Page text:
Let’s take a look at dolphins for example in the Swim with dolphins programs often seen in Mexico and the Caribbean. The Swim with Dolphin programs have to first get dolphins. As shown in the Oscar award winning documentary, The Cove, the drive method is detailed graphically how dolphins are caught. In the book, Death at Sea World by David Kirby the capture process is also detailed.
Dolphins are often culled by fishermen who see them as threats to fish and or to provide meat to local markets. These dolphins are rounded up in horrific style to be slaughtered. According to Justin & Lauren Adventure & Kind Travel, “The secondary purpose of driver fisheries are to keep the youngest and most attractive animals to be sold to aquariums, marine theme parks, and Swim with the Dolphin programs. Out of the total amount of captured dolphins that are
spared, only 53% of them survive the first three months of captivity after being exposed to stressful situations, human illness and chemicals.” In addition, Justin and Lauren point out, “the Swim with the dolphin at SWTD excursions are often trained using cruel food deprivation techniques, forcing them to either perform tricks or starve.” And when it comes to swimming with wild dolphins the program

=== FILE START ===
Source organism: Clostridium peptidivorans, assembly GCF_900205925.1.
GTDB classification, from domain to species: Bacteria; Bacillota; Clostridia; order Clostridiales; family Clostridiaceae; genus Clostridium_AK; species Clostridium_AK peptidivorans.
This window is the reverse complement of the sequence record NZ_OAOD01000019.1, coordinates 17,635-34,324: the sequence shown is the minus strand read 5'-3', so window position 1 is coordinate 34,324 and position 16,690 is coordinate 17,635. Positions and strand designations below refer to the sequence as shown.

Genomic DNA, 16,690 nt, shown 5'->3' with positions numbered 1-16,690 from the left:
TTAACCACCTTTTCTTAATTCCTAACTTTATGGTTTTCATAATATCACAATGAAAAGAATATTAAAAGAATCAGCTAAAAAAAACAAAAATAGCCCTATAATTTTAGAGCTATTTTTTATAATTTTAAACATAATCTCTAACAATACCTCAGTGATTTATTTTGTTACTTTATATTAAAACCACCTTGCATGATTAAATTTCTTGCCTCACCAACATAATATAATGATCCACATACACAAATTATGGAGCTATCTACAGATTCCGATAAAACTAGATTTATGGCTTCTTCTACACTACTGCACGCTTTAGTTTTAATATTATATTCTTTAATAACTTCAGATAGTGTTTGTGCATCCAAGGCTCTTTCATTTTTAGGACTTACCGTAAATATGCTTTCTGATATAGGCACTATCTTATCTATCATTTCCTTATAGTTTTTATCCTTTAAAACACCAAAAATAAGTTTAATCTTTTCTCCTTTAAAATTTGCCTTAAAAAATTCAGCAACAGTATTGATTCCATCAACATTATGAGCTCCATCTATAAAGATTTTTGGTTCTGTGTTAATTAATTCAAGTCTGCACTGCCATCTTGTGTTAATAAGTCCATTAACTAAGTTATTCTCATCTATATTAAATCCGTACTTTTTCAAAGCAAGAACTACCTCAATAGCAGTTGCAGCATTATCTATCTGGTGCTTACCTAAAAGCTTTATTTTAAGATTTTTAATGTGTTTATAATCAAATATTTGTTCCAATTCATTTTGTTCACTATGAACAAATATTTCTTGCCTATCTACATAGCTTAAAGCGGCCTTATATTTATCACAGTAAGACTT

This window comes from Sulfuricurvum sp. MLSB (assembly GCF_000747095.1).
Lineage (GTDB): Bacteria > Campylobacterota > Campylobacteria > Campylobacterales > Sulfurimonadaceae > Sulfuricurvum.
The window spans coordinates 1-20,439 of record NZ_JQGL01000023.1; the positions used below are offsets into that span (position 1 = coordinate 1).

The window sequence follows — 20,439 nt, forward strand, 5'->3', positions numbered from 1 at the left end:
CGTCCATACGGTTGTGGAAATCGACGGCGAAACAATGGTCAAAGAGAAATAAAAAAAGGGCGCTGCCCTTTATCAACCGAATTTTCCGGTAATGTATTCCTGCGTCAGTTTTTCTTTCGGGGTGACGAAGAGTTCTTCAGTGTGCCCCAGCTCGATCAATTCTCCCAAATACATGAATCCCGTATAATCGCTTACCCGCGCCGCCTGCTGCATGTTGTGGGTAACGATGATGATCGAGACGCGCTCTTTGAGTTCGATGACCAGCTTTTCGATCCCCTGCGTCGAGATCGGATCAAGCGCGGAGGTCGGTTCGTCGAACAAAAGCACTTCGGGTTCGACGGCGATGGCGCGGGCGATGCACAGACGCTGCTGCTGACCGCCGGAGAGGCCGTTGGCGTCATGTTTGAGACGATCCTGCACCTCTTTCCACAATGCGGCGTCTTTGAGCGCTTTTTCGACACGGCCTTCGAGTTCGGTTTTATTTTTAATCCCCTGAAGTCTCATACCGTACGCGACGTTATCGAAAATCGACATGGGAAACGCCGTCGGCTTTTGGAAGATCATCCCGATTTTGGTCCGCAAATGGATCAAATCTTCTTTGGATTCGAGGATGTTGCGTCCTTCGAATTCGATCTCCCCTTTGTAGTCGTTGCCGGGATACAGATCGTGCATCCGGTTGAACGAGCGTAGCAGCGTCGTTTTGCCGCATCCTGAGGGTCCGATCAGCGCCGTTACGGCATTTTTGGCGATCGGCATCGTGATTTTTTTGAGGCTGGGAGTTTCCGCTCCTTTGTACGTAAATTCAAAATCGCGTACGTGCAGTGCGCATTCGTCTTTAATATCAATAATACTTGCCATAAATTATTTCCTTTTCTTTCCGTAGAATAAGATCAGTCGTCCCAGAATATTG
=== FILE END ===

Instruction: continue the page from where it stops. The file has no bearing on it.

still creates stress for pods as they are targeted and can push the dolphins into situations with their natural predators. Basically swimming with dolphins in any situation is not ethical and is one of the big wildlife tourist grabs that creates cruelty to one of the most amazing creatures on earth. Lauren & Justin make some great suggestions for alternative dolphin adventures. They say booking with a reputable whale and dolphin watching tour is a better choice and to make sure the company follows the conservation rules set by the Whale and Dolphin Conservation Society.
Another animal that is used and abused are elephants. One of the most intelligent, communal animals on the planet are horribly chained with short chains, shackled with spiked ankle cuffs, forced to perform or forced to sit like a dog or with their trunk curled so tourists can have their photos taken sitting in the curve of their trunk or between their uplifted front legs. The National Geographic
article entitled Suffering unseen: The dark truth behind wildlife tourism, points out, one elephant in Thailand for example paints for the tourists. However, a nail is stuck in her face to switch directions with her brush. Her paintings are sold to tourists.
The elephants learn to fear the bull hooks, long poles with sharp metal hook. They are chained on hard concrete floors for hours and then hauled out to Let tourists ride them. The article states, “the elephants give rides and perform tricks without harming people only because they’ve been “broken” as babies and